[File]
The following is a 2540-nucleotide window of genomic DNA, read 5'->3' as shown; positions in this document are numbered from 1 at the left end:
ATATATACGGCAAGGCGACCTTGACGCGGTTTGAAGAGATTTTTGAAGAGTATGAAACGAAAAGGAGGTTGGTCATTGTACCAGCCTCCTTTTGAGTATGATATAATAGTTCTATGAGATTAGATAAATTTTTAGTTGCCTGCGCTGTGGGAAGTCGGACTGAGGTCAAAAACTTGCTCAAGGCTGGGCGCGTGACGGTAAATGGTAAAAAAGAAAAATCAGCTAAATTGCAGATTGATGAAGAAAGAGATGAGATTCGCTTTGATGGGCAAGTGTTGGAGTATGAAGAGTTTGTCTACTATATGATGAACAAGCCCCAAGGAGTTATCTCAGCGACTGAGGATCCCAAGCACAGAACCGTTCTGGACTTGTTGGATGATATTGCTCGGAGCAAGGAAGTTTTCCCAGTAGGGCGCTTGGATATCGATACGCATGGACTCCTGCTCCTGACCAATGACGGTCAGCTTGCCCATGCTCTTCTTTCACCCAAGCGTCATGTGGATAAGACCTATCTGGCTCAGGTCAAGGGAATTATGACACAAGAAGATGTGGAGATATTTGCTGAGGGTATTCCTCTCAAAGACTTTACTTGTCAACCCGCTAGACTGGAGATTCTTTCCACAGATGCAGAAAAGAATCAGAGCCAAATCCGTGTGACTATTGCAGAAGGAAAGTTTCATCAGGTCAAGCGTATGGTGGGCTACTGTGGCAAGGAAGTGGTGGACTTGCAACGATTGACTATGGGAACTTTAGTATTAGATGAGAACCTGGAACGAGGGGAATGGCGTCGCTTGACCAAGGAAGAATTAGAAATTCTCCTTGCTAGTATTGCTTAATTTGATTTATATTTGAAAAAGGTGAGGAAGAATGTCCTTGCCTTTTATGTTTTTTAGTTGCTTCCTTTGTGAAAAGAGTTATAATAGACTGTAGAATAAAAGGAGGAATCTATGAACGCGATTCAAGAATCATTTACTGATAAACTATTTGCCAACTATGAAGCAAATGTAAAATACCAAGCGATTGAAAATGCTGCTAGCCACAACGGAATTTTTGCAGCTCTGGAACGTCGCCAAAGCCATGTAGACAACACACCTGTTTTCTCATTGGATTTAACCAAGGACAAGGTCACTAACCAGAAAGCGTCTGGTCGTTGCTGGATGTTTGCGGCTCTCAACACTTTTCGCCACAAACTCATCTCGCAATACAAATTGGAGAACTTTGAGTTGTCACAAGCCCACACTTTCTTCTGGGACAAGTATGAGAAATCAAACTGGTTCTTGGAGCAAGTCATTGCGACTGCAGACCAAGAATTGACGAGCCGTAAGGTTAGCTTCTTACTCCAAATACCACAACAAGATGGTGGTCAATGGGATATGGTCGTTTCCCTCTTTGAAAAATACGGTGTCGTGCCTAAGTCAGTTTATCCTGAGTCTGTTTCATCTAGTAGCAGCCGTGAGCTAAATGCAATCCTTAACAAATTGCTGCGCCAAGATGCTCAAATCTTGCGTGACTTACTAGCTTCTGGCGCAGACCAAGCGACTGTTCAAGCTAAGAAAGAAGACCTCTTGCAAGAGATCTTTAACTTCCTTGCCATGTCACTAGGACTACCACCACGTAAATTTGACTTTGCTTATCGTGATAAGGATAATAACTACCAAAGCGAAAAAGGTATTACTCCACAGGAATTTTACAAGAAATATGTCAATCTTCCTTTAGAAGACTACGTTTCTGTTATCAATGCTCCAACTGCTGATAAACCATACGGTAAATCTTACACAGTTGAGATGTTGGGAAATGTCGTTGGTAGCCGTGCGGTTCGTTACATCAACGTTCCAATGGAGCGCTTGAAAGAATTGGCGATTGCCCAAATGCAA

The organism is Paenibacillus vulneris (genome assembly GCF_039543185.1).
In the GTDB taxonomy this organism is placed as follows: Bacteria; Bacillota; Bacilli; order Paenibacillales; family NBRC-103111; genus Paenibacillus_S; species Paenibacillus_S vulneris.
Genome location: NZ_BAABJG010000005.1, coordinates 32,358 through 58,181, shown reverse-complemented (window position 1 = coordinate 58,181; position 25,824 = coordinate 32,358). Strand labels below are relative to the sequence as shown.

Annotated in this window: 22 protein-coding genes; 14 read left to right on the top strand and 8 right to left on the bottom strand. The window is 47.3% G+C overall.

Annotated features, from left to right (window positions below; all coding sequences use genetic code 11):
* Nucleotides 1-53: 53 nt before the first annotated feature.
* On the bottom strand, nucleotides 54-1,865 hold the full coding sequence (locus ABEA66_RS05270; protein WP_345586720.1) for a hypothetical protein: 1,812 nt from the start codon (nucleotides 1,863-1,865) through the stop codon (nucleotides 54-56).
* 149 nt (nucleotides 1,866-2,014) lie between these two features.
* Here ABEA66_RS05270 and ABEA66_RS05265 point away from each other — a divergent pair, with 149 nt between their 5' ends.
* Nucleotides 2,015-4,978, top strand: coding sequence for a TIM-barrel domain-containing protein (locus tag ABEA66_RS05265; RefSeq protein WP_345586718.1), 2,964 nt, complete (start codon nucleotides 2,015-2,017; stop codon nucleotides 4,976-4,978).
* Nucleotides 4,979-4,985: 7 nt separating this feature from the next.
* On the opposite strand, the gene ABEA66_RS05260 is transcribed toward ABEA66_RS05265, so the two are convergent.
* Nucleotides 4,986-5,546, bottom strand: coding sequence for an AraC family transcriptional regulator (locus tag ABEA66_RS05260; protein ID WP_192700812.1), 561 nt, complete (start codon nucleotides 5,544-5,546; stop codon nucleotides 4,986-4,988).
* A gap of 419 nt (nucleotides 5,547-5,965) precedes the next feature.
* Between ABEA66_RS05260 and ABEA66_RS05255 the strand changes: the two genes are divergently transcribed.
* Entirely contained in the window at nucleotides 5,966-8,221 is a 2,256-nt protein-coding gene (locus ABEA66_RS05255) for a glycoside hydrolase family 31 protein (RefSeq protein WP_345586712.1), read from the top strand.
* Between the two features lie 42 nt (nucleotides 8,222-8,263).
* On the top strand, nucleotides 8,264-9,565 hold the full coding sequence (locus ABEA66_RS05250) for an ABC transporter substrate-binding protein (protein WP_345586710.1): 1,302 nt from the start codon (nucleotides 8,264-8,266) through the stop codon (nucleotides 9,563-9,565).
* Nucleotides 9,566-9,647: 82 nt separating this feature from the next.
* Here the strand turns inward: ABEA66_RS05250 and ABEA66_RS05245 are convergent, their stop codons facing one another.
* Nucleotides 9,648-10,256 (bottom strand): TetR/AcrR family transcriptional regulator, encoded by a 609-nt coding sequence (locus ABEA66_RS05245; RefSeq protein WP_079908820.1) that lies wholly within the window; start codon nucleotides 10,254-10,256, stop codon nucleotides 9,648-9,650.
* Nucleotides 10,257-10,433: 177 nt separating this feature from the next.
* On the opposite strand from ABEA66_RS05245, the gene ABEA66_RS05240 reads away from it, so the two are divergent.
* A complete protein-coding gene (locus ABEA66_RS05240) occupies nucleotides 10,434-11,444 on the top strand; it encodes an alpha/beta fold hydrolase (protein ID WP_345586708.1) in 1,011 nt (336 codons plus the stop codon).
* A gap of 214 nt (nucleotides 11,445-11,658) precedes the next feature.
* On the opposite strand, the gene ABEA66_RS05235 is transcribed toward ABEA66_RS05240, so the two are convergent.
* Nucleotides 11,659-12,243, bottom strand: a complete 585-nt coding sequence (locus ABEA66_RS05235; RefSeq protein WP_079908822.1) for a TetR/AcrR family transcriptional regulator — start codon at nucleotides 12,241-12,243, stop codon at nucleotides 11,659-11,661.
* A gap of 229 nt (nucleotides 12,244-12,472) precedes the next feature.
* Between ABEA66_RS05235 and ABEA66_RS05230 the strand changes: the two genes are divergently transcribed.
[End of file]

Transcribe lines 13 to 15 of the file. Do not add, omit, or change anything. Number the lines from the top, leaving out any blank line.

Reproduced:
* Nucleotides 4,979-4,985: 7 nt separating this feature from the next.
* On the opposite strand, the gene ABEA66_RS05260 is transcribed toward ABEA66_RS05265, so the two are convergent.
* Nucleotides 4,986-5,546, bottom strand: coding sequence for an AraC family transcriptional regulator (locus tag ABEA66_RS05260; protein ID WP_192700812.1), 561 nt, complete (start codon nucleotides 5,544-5,546; stop codon nucleotides 4,986-4,988).